19. Ranwez V, Harispe S, Delsuc F, Douzery EJP: MACSE: Multiple Alignment of Coding SEquences Accounting for frameshifts and stop codons. PLoS One. 2011, 6: 9-View ArticleGoogle Scholar
  20. Loytynoja A, Goldman N: An algorithm for progressive multiple alignment of sequences with insertions. Proc Natl Acad Sci USA. 2005, 102 (30): 10557-10562. 10.1073/pnas.0409137102.PubMed CentralPubMedView ArticleGoogle Scholar
  21. Tamura K, Peterson D, Peterson N, Stecher G, Nei M, Kumar S: MEGA5: Molecular evolutionary genetics analysis using maximum likelihood, evolutionary distance, and maximum parsimony methods. Mol Biol Evol. 2011, 28 (10): 2731-2739. 10.1093/molbev/msr121.PubMed CentralPubMedView ArticleGoogle Scholar
  22. Reid AH, Taubenberger JK, Fanning TG: Evidence of an absence: the genetic origins of the 1918 pandemic influenza virus. Nat Rev Microbiol. 2004, 2 (11): 909-914. 10.1038/nrmicro1027.PubMedView ArticleGoogle Scholar
  23. Xia X: DAMBE5: a comprehensive software package for data analysis in molecular biology and evolution. Mol Biol Evol. 2013, 30 (7): 1720-1728. 10.1093/molbev/mst064.PubMed CentralPubMedView ArticleGoogle Scholar
  24. Darriba D, Taboada GL, Doallo R, Posada D: jModelTest 2: more models, new heuristics and parallel computing. Nat Methods. 2012, 9 (8): 772-PubMed CentralPubMedView ArticleGoogle Scholar
  25. Posada D, Buckley TR: Model selection and model averaging in phylogenetics: advantages of akaike information criterion and bayesian approaches over likelihood ratio tests. Syst Biol. 2004, 53 (5): 793-808. 10.1080/10635150490522304.PubMedView ArticleGoogle Scholar
  26. Grabherr MG, Haas BJ, Yassour M, Levin JZ, Thompson DA, Amit I, Adiconis X, Fan L, Raychowdhury R, Zeng QD, et al: Full-length transcriptome assembly from RNA-Seq data without a reference genome. Nat Biotechnol. 2011, 29 (7): 644-U130. 10.1038/nbt.1883.PubMed CentralPubMedView ArticleGoogle Scholar
  27. Martin JA, Wang Z: Next-generation transcriptome assembly. Nat Rev Gen. 2011, 12 (10): 671-682. 10.1038/nrg3068.View ArticleGoogle Scholar
  28. Simonson TS, Yang Y, Huff CD, Yun H, Qin G, Witherspoon DJ, Bai Z, Lorenzo FR, Xing J, Jorde LB, et al: Genetic evidence for high-altitude adaptation in Tibet. Science. 2010, 329 (5987): 72-75. 10.1126/science.1189406.PubMedView ArticleGoogle Scholar
  29. Nei M, Kumar S: Molecular evolution and phylogenetics. 2000, New York: Oxford University PressGoogle Scholar
  30. Jeffroy O, Brinkmann H, Delsuc F, Philippe H: Phylogenomics: the beginning of incongruence?. Trends Genet. 2006, 22 (4): 225-231. 10.1016/j.tig.2006.02.003.PubMedView ArticleGoogle Scholar
  31. Philippe H, Delsuc F, Brinkmann H, Lartillot N: Phylogenomics. Annu Rev Ecol Evol S. 2005, 36: 541-562.View ArticleGoogle Scholar
  32. Nevo E: Mosaic evolution of subterranean mammals: regression, progression and global convergence. 1999, New York: Oxford University PressGoogle Scholar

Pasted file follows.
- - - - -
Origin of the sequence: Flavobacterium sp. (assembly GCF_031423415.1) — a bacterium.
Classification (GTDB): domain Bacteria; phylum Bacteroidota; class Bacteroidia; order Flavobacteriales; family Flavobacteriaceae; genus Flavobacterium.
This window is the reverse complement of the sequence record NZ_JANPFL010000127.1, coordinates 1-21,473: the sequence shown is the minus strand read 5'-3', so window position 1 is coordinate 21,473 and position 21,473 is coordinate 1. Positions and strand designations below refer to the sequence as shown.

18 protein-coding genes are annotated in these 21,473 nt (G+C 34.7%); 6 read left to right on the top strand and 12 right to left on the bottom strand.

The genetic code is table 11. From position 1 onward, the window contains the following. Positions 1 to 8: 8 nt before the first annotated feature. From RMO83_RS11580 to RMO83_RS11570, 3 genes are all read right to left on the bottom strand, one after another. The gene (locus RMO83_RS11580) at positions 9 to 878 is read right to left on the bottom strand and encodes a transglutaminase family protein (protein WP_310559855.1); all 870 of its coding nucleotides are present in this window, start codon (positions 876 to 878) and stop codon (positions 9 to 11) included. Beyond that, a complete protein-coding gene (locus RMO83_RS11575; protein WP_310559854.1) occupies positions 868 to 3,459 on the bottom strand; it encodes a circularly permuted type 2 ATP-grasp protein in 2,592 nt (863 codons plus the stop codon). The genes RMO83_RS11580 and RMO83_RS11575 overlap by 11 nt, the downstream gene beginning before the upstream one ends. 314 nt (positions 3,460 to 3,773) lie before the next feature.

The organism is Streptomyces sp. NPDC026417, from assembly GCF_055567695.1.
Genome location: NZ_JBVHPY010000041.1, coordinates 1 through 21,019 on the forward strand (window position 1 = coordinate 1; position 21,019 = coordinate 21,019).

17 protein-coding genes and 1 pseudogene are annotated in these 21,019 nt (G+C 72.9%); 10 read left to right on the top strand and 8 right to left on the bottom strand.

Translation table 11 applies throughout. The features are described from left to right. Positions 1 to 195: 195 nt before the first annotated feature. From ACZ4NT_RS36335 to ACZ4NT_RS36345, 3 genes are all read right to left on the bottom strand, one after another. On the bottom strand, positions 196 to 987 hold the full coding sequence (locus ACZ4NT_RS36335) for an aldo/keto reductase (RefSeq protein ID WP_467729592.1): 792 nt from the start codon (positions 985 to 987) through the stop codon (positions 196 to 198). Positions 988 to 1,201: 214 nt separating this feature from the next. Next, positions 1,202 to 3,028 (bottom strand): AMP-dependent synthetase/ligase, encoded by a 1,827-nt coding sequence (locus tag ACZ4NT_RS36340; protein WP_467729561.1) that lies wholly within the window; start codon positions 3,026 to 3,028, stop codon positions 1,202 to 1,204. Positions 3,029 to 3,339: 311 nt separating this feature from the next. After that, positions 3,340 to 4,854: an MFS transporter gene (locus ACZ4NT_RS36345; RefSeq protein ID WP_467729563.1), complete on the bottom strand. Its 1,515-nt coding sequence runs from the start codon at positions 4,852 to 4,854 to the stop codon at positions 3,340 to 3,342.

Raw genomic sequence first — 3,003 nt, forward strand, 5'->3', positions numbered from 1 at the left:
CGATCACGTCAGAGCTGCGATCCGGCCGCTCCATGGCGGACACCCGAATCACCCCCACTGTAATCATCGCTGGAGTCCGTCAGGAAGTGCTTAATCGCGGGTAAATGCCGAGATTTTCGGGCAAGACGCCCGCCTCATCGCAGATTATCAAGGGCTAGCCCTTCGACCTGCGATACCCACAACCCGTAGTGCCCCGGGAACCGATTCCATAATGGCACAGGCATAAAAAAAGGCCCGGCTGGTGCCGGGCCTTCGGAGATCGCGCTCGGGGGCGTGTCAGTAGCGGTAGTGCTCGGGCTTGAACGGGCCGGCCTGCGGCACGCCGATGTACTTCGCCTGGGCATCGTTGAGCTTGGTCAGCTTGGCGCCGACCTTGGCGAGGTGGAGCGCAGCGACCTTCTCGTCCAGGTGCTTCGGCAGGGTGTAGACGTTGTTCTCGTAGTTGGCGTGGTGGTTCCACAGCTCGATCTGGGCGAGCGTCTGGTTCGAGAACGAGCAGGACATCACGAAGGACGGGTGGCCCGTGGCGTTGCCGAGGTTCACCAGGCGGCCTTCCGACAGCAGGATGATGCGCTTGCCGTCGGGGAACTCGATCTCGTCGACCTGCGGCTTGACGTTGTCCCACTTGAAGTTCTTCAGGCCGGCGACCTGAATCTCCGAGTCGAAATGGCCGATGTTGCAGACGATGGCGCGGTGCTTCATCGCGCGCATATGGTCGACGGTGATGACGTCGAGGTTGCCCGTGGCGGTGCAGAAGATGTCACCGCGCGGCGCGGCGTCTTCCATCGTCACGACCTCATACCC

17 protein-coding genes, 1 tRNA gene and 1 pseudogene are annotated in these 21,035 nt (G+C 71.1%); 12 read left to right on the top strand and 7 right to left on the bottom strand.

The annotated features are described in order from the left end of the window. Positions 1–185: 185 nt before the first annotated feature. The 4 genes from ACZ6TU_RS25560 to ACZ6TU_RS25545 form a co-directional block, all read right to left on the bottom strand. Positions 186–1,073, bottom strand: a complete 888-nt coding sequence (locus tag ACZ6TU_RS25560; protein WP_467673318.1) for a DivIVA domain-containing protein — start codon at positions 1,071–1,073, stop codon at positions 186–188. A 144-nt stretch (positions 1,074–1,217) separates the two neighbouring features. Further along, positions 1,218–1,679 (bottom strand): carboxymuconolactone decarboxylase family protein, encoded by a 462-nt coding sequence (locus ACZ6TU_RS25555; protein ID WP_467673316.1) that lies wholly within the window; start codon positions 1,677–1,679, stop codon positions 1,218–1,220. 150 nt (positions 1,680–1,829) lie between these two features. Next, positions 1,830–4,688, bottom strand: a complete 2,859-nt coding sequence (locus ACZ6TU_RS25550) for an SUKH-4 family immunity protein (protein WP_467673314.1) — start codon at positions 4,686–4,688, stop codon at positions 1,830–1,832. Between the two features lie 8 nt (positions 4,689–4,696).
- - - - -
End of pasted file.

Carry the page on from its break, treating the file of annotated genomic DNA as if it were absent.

33. Li WZ, Godzik A: Cd-hit: a fast program for clustering and comparing large sets of protein or nucleotide sequences. Bioinformatics. 2006, 22 (13): 1658-1659. 10.1093/bioinformatics/btl158.PubMedView ArticleGoogle Scholar
  34. Yang Z: PAML 4: phylogenetic analysis by maximum likelihood. Mol Biol Evol. 2007, 24 (8): 1586-1591. 10.1093/molbev/msm088.PubMedView ArticleGoogle Scholar
  35. Lee Y, Tsai J, Sunkara S, Karamycheva S, Pertea G, Sultana R, Antonescu V, Chan A, Cheung F, Quackenbush J: The TIGR Gene Indices: clustering and assembling EST and known genes and integration with eukaryotic genomes. Nucleic Acids Res. 2005, 33: D71-D74. 10.1093/nar/gni070.PubMed CentralPubMedView ArticleGoogle Scholar
  36. Guindon S, Dufayard JF, Lefort V, Anisimova M, Hordijk W, Gascuel O: New algorithms and methods to estimate maximum-likelihood phylogenies: assessing the performance of PhyML 3.0. Syst Biol. 2010, 59 (3): 307-321. 10.1093/sysbio/syq010.PubMedView ArticleGoogle Scholar
  37. Stamatakis A: RAxML-VI-HPC: maximum likelihood-based phylogenetic analyses with thousands of taxa and mixed models. Bioinformatics. 2006, 22 (21): 2688-2690. 10.1093/bioinformatics/btl446.PubMedView ArticleGoogle Scholar
  38. Huelsenbeck JP, Ronquist F: MRBAYES: Bayesian inference of phylogenetic trees. Bioinformatics. 2001, 17 (8): 754-755. 10.1093/bioinformatics/17.8.754.PubMedView ArticleGoogle Scholar

Copyright

© Lin et al.; licensee BioMed Central Ltd. 2014

This article is published under license to BioMed Central Ltd. This is an open access article distributed under the terms of the Creative Commons Attribution License (http://creativecommons.org/licenses/by/2.0), which permits unrestricted use, distribution, and reproduction in any medium, provided the original work is properly cited.